- March 2014 Car Wise Buyers Guide
- MyCarCheck.com reports 'dramatic rise' in used car checks flagging up finance issues during 2013
- MyCarCheck.com lists ‘Top 5 Used Car Scams’
- MyCarCheck.com enables UK used car buyers to check a car’s history for less than the price of a pint… just £2.95
- MyCarCheck.com/Trade launched!
- Short History of Vehicle Data or HPI Checks
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Guide To Car Data Checks
If a vehicle is recorded as a total insurance write-off - also known as a total loss - the private buyer has several problems:
- it may be unsafe and not repaired to an acceptable standard
- the value will drop a considerable amount depending on the category the insurance company have placed it in.
A motor dealer does not have to divulge to a prospective buyer if a vehicle has been "written off" or not, unless they are specifically asked the question.
If you buy a car that has been written off, whether or not you are aware of the fact, then unless the insurance company are informed at the time the insurance is taken out you may find that in the event of a claim they are unlikely to pay out. They do not check vehicles for accident damage when they insure you to drive it. The onus is on the motor car owner to tell the insurance company that it is classified as an insurance write-off, and in what category.
If a car has been seriously damaged as a category A, B or C and this is notified to the DVLA on or after 7th April 2003 (regardless of the date of accident), the vehicle will have to go through a VIC (Vehicle Identity Check) carried out at various centres throughout mainland GB.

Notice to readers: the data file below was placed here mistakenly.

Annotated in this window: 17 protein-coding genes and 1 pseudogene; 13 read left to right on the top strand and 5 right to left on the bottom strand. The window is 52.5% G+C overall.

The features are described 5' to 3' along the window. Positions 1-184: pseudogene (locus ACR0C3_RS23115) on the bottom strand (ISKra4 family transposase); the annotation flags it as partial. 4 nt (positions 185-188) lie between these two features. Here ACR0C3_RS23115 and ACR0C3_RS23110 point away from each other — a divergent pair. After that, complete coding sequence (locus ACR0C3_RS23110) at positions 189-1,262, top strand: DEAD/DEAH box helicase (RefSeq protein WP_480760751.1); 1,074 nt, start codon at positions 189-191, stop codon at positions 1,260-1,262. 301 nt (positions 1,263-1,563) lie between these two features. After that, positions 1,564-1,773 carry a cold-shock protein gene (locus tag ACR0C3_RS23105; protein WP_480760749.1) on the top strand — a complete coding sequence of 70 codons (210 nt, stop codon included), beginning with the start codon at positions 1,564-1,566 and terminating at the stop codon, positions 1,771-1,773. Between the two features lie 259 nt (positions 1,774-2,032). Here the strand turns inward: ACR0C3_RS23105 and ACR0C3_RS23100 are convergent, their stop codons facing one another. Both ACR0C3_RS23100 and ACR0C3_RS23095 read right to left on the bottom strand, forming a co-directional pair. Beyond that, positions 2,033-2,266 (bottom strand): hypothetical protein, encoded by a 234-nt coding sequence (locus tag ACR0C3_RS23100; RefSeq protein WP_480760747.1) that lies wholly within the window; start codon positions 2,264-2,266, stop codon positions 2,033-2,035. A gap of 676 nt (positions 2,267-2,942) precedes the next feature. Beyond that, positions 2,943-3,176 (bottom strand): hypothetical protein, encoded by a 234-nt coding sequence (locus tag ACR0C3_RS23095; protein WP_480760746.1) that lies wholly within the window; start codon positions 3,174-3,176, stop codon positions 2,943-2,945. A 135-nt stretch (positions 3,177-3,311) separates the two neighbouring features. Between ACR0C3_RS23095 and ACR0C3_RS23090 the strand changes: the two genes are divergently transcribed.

This is a government initiative to help reduce the amount of cloned vehicles in mainland GB. The majority of cloned vehicles come from:
- using the identity of a seriously accident-damaged vehicle
- a vehicle stolen with the VIN and, of course, the registration number is changed to mirror the accident-damaged vehicle.
This is the most serious form of vehicle fraud and the most difficult to detect as the prospective purchaser will carry out a data check using the registration details of the written-off or scrapped vehicle - which will not show up as a stolen vehicle! The next thing the new "owner" will be aware of is when they have a visit from the Police and the car is repossessed. The "owner" will lose the vehicle and almost certainly the money they have paid out if they cannot trace who they bought the car from.